I'm not sure what to make of this one. But it is interesting to note. If we want to save the worlds food supply, we might need to stop using cell phones.
What, doesn't make sense?
Well, your cell phone may be effecting the pollination of our flowers.
For years, bee populations have been declining, and a recent study questions whether cell-phone radiation may be to blame.
Last year, bee populations dropped 17 percent in England, according to the British Bee Association, and almost 30 percent in America, according to the U.S. Department of Agriculture.
Since the 1980s, the varroa mite has been considered a prime suspect as the killer of billions of bees around the world. It's a parasitic mite, sucking the blood of the bee, and it can also reportedly spread a virus that causes a bee's wing to become deformed. Much time and energy has gone into fighting the varroa mite -- New Zealand, for instance, plans to soon release bees that are genetically resistant to varroa mites.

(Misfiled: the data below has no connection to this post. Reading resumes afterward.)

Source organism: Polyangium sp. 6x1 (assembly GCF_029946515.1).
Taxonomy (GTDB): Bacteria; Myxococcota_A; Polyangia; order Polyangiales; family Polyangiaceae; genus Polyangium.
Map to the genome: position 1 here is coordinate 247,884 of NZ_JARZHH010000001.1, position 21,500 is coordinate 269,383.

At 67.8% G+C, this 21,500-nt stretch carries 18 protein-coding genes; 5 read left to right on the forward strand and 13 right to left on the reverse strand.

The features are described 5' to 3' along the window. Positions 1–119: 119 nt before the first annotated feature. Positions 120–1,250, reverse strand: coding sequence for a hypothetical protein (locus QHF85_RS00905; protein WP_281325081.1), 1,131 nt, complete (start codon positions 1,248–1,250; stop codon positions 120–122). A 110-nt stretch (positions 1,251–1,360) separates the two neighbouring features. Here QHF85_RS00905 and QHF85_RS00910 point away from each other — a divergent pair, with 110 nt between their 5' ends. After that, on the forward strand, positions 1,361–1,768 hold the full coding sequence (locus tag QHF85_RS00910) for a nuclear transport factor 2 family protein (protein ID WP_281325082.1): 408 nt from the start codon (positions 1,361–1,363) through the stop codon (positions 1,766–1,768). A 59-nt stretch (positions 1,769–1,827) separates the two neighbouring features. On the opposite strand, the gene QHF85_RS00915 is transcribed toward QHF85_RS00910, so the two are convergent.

And while this news doesn't really get the varroa mite off the hook -- or the hive beetle, another pest that threatens our pollinating friends -- the study, conducted by researchers at Panjab University in India, suggests that cell-phone radiation may also be hurting the bee cause.
Researchers fitted cell phones to a hive and powered up the phones for two 15-minute periods each day. Three months later, the honey stopped. The Queen Bee also had trouble with her egg production, and the size of the hive diminished.
There may be reason to sound the alarm. Bees pollinate 90 percent of commercial crops, worth $12 billion in the United States, according to CNN. But almost every country has a thriving beekeeping industry. A lot of money -- not to mention food -- stands to be lost if bees someday die off.
Read the rest of the article here.